Offers both a theoretical and concrete example of what W. E. B. Du Bois called “spiritual strivings. ”
Winner of the 2008 Critics' Choice Awards presented by the American Educational Studies Association
This engaging book offers a personal look at how centering spirituality in an academic life transforms its very foundations—its epistemology, paradigm, and methods—and becomes the site for spiritual healing and service to the world. Focusing primarily on her work in Ghana, West Africa, Cynthia B. Dillard presents a unique perspective on Africa as a site for transformative possibilities for African American academics/scholars and explores the deeper spiritual meanings of being "African. " Through poetry, personal narrative, meditations, and journal entries, Dillard shares her experiences as an African American scholar and, in the process, provides a concrete example of what W. E. B. Du Bois called "spiritual strivings. "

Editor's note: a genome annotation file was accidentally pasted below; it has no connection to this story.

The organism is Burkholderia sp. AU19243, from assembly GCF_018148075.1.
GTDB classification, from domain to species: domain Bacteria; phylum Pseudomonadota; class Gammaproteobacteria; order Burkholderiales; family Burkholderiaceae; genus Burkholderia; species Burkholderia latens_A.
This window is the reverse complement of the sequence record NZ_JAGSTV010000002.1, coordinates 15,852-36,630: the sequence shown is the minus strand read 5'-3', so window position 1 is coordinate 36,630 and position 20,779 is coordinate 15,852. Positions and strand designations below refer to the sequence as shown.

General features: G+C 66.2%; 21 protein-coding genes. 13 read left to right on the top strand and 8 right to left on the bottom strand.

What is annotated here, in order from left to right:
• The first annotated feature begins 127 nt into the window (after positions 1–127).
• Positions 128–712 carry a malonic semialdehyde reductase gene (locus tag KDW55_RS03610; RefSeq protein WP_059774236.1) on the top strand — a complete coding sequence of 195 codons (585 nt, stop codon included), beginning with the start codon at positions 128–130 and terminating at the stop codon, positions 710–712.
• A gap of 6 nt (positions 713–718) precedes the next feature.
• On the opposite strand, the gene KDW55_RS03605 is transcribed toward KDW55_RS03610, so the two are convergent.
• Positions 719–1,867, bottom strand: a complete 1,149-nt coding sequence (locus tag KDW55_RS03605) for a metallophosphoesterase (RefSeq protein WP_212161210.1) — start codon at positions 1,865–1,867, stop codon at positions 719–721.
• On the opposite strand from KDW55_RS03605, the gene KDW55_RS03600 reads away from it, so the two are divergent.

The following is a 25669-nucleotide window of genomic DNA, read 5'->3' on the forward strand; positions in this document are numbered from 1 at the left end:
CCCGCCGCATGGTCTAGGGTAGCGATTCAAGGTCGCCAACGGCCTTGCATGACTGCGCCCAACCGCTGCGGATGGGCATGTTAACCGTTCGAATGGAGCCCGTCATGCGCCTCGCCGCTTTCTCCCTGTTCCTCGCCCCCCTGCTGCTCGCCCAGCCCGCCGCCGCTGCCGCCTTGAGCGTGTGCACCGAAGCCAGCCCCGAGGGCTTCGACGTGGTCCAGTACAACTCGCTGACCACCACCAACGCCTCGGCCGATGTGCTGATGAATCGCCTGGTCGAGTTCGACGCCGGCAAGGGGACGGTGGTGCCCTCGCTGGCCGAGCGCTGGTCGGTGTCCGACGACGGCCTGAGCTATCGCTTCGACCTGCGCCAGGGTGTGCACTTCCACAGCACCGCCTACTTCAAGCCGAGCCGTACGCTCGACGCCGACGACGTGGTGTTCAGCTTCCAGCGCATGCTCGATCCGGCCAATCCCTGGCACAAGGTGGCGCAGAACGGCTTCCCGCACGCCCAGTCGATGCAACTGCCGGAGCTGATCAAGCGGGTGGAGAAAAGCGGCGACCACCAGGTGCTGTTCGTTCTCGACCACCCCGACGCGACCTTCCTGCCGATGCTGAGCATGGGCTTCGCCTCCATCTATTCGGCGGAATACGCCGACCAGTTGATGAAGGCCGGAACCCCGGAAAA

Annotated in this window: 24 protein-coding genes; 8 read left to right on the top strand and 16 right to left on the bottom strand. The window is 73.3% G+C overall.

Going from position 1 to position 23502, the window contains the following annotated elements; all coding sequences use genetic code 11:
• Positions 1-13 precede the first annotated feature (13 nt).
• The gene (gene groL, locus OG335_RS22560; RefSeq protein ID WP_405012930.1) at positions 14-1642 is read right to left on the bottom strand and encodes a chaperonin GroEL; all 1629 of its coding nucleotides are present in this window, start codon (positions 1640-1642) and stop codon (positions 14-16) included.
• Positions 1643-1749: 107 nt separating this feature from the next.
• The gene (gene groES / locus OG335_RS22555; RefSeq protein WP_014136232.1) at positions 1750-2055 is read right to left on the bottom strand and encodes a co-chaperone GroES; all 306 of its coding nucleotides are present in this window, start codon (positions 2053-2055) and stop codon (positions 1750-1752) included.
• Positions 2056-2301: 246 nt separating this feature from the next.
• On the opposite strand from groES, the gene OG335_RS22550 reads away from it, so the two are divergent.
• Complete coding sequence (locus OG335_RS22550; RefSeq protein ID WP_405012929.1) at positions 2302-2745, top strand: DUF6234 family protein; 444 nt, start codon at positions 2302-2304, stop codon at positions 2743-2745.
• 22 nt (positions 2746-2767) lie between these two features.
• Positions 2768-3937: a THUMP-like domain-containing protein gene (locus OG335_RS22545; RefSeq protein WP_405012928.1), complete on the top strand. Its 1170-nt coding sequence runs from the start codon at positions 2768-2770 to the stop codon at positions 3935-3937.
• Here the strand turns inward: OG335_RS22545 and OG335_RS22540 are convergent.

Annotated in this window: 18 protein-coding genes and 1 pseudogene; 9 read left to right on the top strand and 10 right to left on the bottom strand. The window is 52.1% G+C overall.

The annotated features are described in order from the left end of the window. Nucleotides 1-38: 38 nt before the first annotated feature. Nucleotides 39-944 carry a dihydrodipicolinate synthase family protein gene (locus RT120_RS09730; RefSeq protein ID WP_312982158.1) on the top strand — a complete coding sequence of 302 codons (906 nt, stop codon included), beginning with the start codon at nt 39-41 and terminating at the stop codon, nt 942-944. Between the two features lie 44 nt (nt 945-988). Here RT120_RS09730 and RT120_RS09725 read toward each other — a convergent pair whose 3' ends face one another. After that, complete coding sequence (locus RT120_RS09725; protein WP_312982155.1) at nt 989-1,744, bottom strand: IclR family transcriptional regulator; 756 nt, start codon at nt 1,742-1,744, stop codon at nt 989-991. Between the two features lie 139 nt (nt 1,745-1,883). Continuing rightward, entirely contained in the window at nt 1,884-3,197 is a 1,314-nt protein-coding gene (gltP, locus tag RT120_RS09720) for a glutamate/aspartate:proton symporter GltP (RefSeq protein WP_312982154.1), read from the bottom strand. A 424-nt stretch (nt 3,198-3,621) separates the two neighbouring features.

Cynthia B. Dillard is Associate Professor of Education at The Ohio State University. In June 2001 the community of Mpeasem, Ghana, honored her efforts in building a community center and preschool there by enstooling her as Queen Mother Nana Mansa II, during a traditional African ritual ceremony.